We hear the sound as soon as we step out of the car. A high-pitched wail, forlorn but also urgent, threads through the forest.
‘What’s that?’ I ask Mamy, our guide.
‘That’s what everyone comes here to see,’ he replies.
We listen again for the sound. It comes in intervals, after a silence that begins to sound ominous. It starts up again; at first faint, then crescendoing. The looping, high-pitched sound is unlike anything I’ve heard before, except one thing. ‘I remember now what it sounds like,’ I tell Mamy, finally. ‘Whales.’
The sound emanating from the deep forest is the call of the largest living lemur, the Indri. Endemic to Madagascar (as all lemurs are), the Indri is unique in several aspects. As well as its size, the Indri is has a highly specialised diet, eating the leaves of up to eighty species of tree, and cannot be kept in captivity. If you want to see Indri, you have to come to Madagascar. And most people come here, to the Mantadia-Perinet national forest reserve in Andasibe, a humid tropical forested area three hours’ drive northeast from the capital Antananarivo.
We set off on the smooth, moist paths of the reserve. Small wooden signs painted with a picture of the grey, black and white creatures with staring yellow eyes beckon. ‘Indri this way’, says another. It can’t be that easy to see them, I think.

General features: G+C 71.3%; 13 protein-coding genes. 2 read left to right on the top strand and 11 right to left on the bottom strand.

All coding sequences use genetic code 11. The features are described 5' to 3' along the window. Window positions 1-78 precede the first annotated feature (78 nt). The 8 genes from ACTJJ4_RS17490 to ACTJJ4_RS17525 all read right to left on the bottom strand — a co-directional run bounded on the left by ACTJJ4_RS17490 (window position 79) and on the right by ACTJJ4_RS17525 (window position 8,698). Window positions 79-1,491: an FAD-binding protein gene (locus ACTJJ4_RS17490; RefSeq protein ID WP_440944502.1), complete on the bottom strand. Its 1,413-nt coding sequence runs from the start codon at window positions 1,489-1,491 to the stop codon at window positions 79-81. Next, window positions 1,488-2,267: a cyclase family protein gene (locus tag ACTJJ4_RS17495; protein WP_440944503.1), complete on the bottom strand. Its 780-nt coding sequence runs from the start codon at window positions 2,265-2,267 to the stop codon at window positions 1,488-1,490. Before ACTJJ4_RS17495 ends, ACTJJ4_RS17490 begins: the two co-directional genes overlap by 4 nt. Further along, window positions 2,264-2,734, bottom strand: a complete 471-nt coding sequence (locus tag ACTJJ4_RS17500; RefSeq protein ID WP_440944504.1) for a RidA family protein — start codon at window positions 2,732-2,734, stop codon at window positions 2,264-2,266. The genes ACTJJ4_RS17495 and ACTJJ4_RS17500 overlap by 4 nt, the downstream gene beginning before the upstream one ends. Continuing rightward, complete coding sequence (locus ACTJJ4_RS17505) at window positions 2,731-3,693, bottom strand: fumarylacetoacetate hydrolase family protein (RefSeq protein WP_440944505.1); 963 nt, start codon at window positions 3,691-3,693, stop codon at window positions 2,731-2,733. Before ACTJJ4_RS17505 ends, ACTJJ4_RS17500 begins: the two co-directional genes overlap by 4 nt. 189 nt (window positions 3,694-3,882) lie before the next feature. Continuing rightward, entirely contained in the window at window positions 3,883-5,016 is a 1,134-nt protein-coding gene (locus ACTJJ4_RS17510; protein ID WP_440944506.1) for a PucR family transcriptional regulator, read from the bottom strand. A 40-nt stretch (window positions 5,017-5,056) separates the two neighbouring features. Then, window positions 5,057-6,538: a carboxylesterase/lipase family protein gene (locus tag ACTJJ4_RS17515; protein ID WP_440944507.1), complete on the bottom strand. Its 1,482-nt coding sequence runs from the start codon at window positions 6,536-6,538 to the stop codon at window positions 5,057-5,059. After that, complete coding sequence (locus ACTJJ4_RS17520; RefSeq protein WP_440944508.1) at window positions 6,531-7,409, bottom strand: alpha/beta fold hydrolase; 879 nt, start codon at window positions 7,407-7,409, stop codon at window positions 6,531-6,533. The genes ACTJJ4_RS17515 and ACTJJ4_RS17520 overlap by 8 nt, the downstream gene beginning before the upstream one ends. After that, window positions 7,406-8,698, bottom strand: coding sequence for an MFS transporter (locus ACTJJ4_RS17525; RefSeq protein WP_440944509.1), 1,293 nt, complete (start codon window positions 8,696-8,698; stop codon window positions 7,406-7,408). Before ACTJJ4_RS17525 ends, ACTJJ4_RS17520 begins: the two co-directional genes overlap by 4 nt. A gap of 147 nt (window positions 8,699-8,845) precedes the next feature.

After about twenty minutes’ walk we are told to keep our voices down. We encounter another group – not, interestingly, Jack Wolfksin-clad Europeans, but a group of Malagasy tourists eating sandwiches while pointing enthusiastically high up in the trees.
‘If we are quiet they will come down after awhile,’ Mamy tells us. We sit down on a log and wait.
The first thing I know of the Indri comes in the form of several small cylindrical objects falling on my head. ‘Oh dear,’ says Mamy. Being pelted with Indri poo is one of the occupational hazards of trying to see them. They are a large animal and live high in the trees, and gravity ensures a hard rain of these projectiles.